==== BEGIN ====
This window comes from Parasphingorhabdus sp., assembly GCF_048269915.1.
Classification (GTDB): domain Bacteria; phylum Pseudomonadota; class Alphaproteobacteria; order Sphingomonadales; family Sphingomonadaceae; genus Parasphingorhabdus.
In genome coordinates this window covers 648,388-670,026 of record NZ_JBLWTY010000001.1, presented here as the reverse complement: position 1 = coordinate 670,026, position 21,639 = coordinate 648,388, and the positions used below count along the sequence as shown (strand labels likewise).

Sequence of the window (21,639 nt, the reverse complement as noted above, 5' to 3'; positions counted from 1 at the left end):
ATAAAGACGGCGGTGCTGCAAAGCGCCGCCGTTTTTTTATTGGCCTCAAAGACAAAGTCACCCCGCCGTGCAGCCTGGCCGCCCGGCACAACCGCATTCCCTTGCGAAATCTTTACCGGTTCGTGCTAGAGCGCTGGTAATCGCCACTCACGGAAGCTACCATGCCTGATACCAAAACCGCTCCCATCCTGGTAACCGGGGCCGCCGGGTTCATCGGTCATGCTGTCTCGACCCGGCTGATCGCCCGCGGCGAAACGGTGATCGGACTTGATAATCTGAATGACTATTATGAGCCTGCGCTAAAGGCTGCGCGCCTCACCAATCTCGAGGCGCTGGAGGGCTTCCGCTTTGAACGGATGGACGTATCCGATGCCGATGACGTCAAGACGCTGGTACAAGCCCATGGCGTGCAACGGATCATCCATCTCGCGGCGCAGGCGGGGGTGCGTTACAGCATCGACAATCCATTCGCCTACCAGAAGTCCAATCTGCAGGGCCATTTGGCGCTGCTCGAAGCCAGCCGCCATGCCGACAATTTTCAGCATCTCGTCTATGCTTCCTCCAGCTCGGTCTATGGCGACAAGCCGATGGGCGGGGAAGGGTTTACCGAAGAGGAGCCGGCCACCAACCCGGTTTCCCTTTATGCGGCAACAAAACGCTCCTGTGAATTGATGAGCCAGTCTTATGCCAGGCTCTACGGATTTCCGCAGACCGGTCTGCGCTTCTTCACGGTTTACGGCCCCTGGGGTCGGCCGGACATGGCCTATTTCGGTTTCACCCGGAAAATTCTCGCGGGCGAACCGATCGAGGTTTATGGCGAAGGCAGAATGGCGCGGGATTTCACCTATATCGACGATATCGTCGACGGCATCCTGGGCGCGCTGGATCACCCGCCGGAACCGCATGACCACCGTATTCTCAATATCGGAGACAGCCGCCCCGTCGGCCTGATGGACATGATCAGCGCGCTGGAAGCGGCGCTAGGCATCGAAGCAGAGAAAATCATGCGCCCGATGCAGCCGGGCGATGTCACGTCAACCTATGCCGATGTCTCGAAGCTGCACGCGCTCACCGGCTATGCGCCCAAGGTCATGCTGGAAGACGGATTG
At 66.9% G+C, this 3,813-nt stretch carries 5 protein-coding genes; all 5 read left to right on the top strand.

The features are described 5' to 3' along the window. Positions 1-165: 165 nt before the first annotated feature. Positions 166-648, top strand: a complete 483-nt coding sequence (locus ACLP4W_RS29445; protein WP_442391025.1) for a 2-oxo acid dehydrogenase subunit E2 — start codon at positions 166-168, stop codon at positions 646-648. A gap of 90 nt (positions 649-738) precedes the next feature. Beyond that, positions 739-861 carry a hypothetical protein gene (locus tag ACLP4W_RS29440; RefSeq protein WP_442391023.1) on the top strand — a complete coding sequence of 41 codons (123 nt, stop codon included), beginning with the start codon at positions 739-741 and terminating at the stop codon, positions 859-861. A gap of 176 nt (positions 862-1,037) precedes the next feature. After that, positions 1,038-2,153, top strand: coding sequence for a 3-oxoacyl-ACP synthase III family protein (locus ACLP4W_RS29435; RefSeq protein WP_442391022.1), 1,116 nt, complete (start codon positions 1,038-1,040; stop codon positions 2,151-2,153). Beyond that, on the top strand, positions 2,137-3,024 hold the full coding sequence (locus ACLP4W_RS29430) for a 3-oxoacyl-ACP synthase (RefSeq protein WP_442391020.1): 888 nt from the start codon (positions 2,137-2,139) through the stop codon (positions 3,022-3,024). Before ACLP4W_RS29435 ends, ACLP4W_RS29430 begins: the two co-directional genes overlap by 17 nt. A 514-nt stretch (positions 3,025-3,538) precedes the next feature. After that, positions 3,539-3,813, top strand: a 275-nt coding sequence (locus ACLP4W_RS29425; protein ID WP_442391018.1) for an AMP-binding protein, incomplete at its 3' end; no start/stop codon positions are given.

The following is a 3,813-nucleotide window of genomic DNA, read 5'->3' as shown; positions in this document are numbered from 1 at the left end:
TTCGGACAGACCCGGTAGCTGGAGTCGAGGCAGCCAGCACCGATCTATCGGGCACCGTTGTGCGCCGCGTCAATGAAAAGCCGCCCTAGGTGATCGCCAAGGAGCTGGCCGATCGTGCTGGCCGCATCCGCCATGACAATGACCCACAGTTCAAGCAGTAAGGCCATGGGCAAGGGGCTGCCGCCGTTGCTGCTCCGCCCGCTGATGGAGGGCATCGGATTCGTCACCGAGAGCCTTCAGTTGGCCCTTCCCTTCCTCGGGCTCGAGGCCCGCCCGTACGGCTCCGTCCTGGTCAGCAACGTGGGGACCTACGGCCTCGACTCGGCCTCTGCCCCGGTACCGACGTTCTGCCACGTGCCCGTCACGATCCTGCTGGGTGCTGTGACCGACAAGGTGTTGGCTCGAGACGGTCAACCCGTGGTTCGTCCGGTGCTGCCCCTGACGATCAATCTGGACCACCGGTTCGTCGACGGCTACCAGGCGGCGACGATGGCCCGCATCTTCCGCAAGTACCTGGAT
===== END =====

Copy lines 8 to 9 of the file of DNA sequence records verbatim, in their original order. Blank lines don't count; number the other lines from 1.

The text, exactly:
The following is a 3,813-nucleotide window of genomic DNA, read 5'->3' as shown; positions in this document are numbered from 1 at the left end:
TTCGGACAGACCCGGTAGCTGGAGTCGAGGCAGCCAGCACCGATCTATCGGGCACCGTTGTGCGCCGCGTCAATGAAAAGCCGCCCTAGGTGATCGCCAAGGAGCTGGCCGATCGTGCTGGCCGCATCCGCCATGACAATGACCCACAGTTCAAGCAGTAAGGCCATGGGCAAGGGGCTGCCGCCGTTGCTGCTCCGCCCGCTGATGGAGGGCATCGGATTCGTCACCGAGAGCCTTCAGTTGGCCCTTCCCTTCCTCGGGCTCGAGGCCCGCCCGTACGGCTCCGTCCTGGTCAGCAACGTGGGGACCTACGGCCTCGACTCGGCCTCTGCCCCGGTACCGACGTTCTGCCACGTGCCCGTCACGATCCTGCTGGGTGCTGTGACCGACAAGGTGTTGGCTCGAGACGGTCAACCCGTGGTTCGTCCGGTGCTGCCCCTGACGATCAATCTGGACCACCGGTTCGTCGACGGCTACCAGGCGGCGACGATGGCCCGCATCTTCCGCAAGTACCTGGAT